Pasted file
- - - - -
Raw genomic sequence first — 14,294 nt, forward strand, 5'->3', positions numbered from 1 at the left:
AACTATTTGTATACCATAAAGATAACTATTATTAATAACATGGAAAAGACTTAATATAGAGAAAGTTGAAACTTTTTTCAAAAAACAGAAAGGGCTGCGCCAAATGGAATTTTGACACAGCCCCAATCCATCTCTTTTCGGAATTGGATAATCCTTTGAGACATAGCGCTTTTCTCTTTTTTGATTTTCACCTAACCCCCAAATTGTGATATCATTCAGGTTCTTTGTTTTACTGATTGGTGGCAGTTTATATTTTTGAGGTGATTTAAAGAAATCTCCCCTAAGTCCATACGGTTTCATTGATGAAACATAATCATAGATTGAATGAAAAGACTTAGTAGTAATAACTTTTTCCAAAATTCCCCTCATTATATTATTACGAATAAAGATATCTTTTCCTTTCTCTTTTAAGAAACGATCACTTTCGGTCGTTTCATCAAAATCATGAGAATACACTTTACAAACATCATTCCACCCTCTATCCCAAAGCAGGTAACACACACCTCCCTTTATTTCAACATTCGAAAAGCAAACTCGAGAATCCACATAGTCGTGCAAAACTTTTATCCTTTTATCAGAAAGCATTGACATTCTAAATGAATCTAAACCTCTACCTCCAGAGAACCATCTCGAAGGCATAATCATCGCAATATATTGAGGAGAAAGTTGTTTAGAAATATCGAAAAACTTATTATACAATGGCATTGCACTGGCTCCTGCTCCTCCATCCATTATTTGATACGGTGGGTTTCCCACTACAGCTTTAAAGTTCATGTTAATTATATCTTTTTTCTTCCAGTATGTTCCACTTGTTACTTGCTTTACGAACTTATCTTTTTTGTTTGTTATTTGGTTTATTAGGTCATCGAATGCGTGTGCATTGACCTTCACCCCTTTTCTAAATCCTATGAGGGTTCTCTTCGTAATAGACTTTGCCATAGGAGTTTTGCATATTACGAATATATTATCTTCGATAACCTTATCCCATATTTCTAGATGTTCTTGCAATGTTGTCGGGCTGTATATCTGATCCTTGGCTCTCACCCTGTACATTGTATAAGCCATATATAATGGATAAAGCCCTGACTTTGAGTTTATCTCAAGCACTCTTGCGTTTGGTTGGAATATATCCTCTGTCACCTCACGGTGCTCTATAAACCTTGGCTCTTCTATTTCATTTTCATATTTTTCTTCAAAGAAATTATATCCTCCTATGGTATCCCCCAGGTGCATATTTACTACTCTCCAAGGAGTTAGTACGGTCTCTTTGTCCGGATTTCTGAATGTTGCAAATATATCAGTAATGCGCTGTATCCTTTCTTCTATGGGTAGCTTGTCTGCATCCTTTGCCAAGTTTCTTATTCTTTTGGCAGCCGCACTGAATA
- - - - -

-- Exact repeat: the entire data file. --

Raw genomic sequence first — 14,294 nt, forward strand, 5'->3', positions numbered from 1 at the left:
AACTATTTGTATACCATAAAGATAACTATTATTAATAACATGGAAAAGACTTAATATAGAGAAAGTTGAAACTTTTTTCAAAAAACAGAAAGGGCTGCGCCAAATGGAATTTTGACACAGCCCCAATCCATCTCTTTTCGGAATTGGATAATCCTTTGAGACATAGCGCTTTTCTCTTTTTTGATTTTCACCTAACCCCCAAATTGTGATATCATTCAGGTTCTTTGTTTTACTGATTGGTGGCAGTTTATATTTTTGAGGTGATTTAAAGAAATCTCCCCTAAGTCCATACGGTTTCATTGATGAAACATAATCATAGATTGAATGAAAAGACTTAGTAGTAATAACTTTTTCCAAAATTCCCCTCATTATATTATTACGAATAAAGATATCTTTTCCTTTCTCTTTTAAGAAACGATCACTTTCGGTCGTTTCATCAAAATCATGAGAATACACTTTACAAACATCATTCCACCCTCTATCCCAAAGCAGGTAACACACACCTCCCTTTATTTCAACATTCGAAAAGCAAACTCGAGAATCCACATAGTCGTGCAAAACTTTTATCCTTTTATCAGAAAGCATTGACATTCTAAATGAATCTAAACCTCTACCTCCAGAGAACCATCTCGAAGGCATAATCATCGCAATATATTGAGGAGAAAGTTGTTTAGAAATATCGAAAAACTTATTATACAATGGCATTGCACTGGCTCCTGCTCCTCCATCCATTATTTGATACGGTGGGTTTCCCACTACAGCTTTAAAGTTCATGTTAATTATATCTTTTTTCTTCCAGTATGTTCCACTTGTTACTTGCTTTACGAACTTATCTTTTTTGTTTGTTATTTGGTTTATTAGGTCATCGAATGCGTGTGCATTGACCTTCACCCCTTTTCTAAATCCTATGAGGGTTCTCTTCGTAATAGACTTTGCCATAGGAGTTTTGCATATTACGAATATATTATCTTCGATAACCTTATCCCATATTTCTAGATGTTCTTGCAATGTTGTCGGGCTGTATATCTGATCCTTGGCTCTCACCCTGTACATTGTATAAGCCATATATAATGGATAAAGCCCTGACTTTGAGTTTATCTCAAGCACTCTTGCGTTTGGTTGGAATATATCCTCTGTCACCTCACGGTGCTCTATAAACCTTGGCTCTTCTATTTCATTTTCATATTTTTCTTCAAAGAAATTATATCCTCCTATGGTATCCCCCAGGTGCATATTTACTACTCTCCAAGGAGTTAGTACGGTCTCTTTGTCCGGATTTCTGAATGTTGCAAATATATCAGTAATGCGCTGTATCCTTTCTTCTATGGGTAGCTTGTCTGCATCCTTTGCCAAGTTTCTTATTCTTTTGGCAGCCGCACTGAATA